PRAGUE – Tens of thousands of Czechs held a demonstration on Wednesday in which they remembered countrymen who were killed or injured on this date in 1969, when security forces violently quelled protests against the Soviet Union’s crackdown a year earlier on the Prague Spring democratic reform movement.
During the march, people shouted slogans against two of the top leaders of the Central European country: Prime Minister Andrej Babis, a billionaire businessman and leader of the center-right ANO party, whose allies in parliament include the Communist party; and the former Social Democratic leader, President Milos Zeman.
Babis has been accused of fraud and conflict of interest in connection with subsidies paid by the European Union to the conglomerate he founded.
The Czech Senate, meanwhile, voted last month to bring charges against Zeman for alleged breach the country’s constitution over his failure to appoint proposed government ministers, although the Constitutional Court would only take up the case in the unlikely event that a three-fifths majority in the lower house approves the request.
The march in remembrance of the dramatic events of 50 years ago, in which five people were killed and as many as 1,000 were injured at the hands of the Czech police, army and the People’s Militias, was organized by the “Million Moments for Democracy” group.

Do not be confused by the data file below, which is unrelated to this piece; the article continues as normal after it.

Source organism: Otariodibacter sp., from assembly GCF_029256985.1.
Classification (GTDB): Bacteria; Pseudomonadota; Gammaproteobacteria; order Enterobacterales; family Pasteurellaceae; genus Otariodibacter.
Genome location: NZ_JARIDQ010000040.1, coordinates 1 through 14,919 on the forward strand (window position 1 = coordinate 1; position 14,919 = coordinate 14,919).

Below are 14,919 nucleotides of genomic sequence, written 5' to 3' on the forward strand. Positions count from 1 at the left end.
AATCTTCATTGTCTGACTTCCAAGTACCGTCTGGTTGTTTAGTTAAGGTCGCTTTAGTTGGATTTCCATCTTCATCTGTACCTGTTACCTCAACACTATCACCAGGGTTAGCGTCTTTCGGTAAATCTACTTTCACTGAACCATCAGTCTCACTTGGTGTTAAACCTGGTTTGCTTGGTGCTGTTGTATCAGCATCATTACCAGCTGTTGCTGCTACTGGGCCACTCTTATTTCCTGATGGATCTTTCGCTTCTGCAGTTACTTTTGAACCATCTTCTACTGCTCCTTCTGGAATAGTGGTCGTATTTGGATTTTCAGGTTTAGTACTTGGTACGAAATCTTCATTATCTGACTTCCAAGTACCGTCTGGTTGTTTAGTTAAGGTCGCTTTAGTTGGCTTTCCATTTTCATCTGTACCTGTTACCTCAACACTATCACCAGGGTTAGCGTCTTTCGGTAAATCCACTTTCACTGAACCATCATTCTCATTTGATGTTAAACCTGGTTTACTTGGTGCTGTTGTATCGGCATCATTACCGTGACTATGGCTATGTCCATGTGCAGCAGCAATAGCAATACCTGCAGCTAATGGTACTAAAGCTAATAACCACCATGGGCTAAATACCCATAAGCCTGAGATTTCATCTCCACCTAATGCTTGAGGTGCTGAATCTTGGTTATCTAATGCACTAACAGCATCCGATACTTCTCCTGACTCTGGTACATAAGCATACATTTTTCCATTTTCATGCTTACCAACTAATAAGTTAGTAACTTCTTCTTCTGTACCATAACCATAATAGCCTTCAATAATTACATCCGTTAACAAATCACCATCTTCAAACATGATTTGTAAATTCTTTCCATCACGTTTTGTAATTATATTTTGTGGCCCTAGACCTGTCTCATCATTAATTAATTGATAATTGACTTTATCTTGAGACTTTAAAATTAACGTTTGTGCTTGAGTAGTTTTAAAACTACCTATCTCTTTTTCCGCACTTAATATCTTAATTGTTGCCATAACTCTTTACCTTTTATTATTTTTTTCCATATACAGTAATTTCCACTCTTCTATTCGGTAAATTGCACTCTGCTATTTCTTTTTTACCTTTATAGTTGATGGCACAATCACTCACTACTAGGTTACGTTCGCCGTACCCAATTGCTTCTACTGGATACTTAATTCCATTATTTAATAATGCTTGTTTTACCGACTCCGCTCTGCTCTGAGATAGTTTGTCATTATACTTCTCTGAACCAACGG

In June, that platform organized a rally in Prague’s Letna Park in which some 350,000 people called for Babis’ resignation, a citizens protest that was the largest since the 1989 Velvet Revolution that toppled the Communist government of Czechoslovakia.
A new mass protest is expected to be held on Nov. 17, when Czechs will mark the 30th anniversary of the start of the six-week Velvet Revolution.
Pressure on Babis increased after the leak in late May of a report from the European Commission stating that the prime minister was liable for the repayment of 17.5 million euros ($19.4 million) in EU subsidies.
The subsidies went to Babis’ Agrofert conglomerate, which comprises more than 900 firms in sectors ranging from food to chemicals and media.
Though Babis handed over Agrofert to two trust funds before becoming prime minister in 2017, European Commission auditors determined that as sole beneficiary of the trust funds, he continued to benefit from the conglomerate.
The leaked report also gave rise to allegations of conflict of interest, based on Babis’ role in deciding on the ultimate recipients of EU subsidies allocated to the Czech Republic.